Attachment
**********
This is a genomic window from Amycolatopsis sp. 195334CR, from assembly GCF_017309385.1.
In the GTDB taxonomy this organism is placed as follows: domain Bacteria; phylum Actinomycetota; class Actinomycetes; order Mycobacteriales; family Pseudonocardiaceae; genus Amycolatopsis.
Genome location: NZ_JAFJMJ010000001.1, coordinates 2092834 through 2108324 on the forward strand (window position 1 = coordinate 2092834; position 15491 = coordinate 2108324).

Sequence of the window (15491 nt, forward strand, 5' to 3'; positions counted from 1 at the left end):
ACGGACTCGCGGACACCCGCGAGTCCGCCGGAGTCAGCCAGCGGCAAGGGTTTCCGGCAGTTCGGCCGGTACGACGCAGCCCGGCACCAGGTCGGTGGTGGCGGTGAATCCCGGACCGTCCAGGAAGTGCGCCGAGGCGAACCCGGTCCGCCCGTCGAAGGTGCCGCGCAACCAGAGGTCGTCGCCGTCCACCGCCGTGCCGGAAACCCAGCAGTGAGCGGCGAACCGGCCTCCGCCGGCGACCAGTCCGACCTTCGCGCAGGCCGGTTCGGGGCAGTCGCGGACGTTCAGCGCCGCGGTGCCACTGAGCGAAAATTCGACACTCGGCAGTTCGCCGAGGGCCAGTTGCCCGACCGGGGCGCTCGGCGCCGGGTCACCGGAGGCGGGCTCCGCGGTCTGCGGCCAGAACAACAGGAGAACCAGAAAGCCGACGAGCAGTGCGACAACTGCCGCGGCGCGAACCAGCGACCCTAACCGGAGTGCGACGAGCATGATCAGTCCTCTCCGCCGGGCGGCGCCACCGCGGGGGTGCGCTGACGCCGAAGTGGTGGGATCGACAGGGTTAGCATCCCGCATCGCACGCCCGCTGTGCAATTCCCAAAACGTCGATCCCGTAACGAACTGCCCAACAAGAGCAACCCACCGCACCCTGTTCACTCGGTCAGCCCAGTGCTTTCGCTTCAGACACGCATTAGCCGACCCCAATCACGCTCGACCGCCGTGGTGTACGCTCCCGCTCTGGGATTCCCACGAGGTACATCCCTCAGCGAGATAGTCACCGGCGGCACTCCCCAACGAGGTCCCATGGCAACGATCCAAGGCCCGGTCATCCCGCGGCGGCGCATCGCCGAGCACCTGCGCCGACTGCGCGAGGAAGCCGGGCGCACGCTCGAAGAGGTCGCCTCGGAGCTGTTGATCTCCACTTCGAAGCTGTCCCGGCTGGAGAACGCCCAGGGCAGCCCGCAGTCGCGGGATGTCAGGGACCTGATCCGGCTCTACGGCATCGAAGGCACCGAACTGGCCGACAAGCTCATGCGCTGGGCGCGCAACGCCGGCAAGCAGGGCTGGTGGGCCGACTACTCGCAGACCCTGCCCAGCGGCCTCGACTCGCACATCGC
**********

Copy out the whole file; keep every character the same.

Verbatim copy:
This is a genomic window from Amycolatopsis sp. 195334CR, from assembly GCF_017309385.1.
In the GTDB taxonomy this organism is placed as follows: domain Bacteria; phylum Actinomycetota; class Actinomycetes; order Mycobacteriales; family Pseudonocardiaceae; genus Amycolatopsis.
Genome location: NZ_JAFJMJ010000001.1, coordinates 2092834 through 2108324 on the forward strand (window position 1 = coordinate 2092834; position 15491 = coordinate 2108324).

Sequence of the window (15491 nt, forward strand, 5' to 3'; positions counted from 1 at the left end):
ACGGACTCGCGGACACCCGCGAGTCCGCCGGAGTCAGCCAGCGGCAAGGGTTTCCGGCAGTTCGGCCGGTACGACGCAGCCCGGCACCAGGTCGGTGGTGGCGGTGAATCCCGGACCGTCCAGGAAGTGCGCCGAGGCGAACCCGGTCCGCCCGTCGAAGGTGCCGCGCAACCAGAGGTCGTCGCCGTCCACCGCCGTGCCGGAAACCCAGCAGTGAGCGGCGAACCGGCCTCCGCCGGCGACCAGTCCGACCTTCGCGCAGGCCGGTTCGGGGCAGTCGCGGACGTTCAGCGCCGCGGTGCCACTGAGCGAAAATTCGACACTCGGCAGTTCGCCGAGGGCCAGTTGCCCGACCGGGGCGCTCGGCGCCGGGTCACCGGAGGCGGGCTCCGCGGTCTGCGGCCAGAACAACAGGAGAACCAGAAAGCCGACGAGCAGTGCGACAACTGCCGCGGCGCGAACCAGCGACCCTAACCGGAGTGCGACGAGCATGATCAGTCCTCTCCGCCGGGCGGCGCCACCGCGGGGGTGCGCTGACGCCGAAGTGGTGGGATCGACAGGGTTAGCATCCCGCATCGCACGCCCGCTGTGCAATTCCCAAAACGTCGATCCCGTAACGAACTGCCCAACAAGAGCAACCCACCGCACCCTGTTCACTCGGTCAGCCCAGTGCTTTCGCTTCAGACACGCATTAGCCGACCCCAATCACGCTCGACCGCCGTGGTGTACGCTCCCGCTCTGGGATTCCCACGAGGTACATCCCTCAGCGAGATAGTCACCGGCGGCACTCCCCAACGAGGTCCCATGGCAACGATCCAAGGCCCGGTCATCCCGCGGCGGCGCATCGCCGAGCACCTGCGCCGACTGCGCGAGGAAGCCGGGCGCACGCTCGAAGAGGTCGCCTCGGAGCTGTTGATCTCCACTTCGAAGCTGTCCCGGCTGGAGAACGCCCAGGGCAGCCCGCAGTCGCGGGATGTCAGGGACCTGATCCGGCTCTACGGCATCGAAGGCACCGAACTGGCCGACAAGCTCATGCGCTGGGCGCGCAACGCCGGCAAGCAGGGCTGGTGGGCCGACTACTCGCAGACCCTGCCCAGCGGCCTCGACTCGCACATCGC